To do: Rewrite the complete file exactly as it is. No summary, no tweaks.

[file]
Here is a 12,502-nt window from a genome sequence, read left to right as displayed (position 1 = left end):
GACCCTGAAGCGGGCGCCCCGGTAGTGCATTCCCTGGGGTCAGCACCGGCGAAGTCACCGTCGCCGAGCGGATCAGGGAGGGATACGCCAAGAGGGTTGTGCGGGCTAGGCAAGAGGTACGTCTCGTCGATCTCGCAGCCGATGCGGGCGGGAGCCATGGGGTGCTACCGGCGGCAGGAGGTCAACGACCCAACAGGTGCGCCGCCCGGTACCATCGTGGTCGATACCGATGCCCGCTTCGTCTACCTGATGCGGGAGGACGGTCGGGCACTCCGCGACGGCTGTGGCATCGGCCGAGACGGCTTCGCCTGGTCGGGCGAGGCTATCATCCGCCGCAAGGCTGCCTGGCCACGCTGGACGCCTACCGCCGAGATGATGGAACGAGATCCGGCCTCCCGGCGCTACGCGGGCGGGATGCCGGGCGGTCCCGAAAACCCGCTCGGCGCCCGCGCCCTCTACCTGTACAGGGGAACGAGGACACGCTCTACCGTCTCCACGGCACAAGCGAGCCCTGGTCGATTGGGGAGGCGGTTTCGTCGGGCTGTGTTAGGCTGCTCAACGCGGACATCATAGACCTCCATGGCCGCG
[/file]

Here is a 12,502-nt window from a genome sequence, read left to right as displayed (position 1 = left end):
GACCCTGAAGCGGGCGCCCCGGTAGTGCATTCCCTGGGGTCAGCACCGGCGAAGTCACCGTCGCCGAGCGGATCAGGGAGGGATACGCCAAGAGGGTTGTGCGGGCTAGGCAAGAGGTACGTCTCGTCGATCTCGCAGCCGATGCGGGCGGGAGCCATGGGGTGCTACCGGCGGCAGGAGGTCAACGACCCAACAGGTGCGCCGCCCGGTACCATCGTGGTCGATACCGATGCCCGCTTCGTCTACCTGATGCGGGAGGACGGTCGGGCACTCCGCGACGGCTGTGGCATCGGCCGAGACGGCTTCGCCTGGTCGGGCGAGGCTATCATCCGCCGCAAGGCTGCCTGGCCACGCTGGACGCCTACCGCCGAGATGATGGAACGAGATCCGGCCTCCCGGCGCTACGCGGGCGGGATGCCGGGCGGTCCCGAAAACCCGCTCGGCGCCCGCGCCCTCTACCTGTACAGGGGAACGAGGACACGCTCTACCGTCTCCACGGCACAAGCGAGCCCTGGTCGATTGGGGAGGCGGTTTCGTCGGGCTGTGTTAGGCTGCTCAACGCGGACATCATAGACCTCCATGGCCGCG